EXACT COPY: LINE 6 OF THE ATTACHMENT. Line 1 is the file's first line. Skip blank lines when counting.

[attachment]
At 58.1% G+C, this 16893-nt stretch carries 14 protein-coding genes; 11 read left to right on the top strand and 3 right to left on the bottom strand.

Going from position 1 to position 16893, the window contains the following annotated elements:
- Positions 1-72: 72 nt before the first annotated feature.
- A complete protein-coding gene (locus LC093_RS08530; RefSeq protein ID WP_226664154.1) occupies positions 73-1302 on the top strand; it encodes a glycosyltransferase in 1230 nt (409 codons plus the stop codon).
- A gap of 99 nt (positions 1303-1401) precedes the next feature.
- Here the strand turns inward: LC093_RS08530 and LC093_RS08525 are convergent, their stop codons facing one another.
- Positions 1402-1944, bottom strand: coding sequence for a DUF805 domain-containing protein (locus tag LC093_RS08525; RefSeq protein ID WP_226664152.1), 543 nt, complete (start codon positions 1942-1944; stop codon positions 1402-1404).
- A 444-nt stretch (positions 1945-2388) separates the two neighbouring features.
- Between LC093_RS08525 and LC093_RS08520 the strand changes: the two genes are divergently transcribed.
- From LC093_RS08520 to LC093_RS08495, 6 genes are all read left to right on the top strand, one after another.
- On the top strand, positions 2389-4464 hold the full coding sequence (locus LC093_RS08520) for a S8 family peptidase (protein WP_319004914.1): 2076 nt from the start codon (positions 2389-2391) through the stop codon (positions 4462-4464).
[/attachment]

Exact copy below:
- Here the strand turns inward: LC093_RS08530 and LC093_RS08525 are convergent, their stop codons facing one another.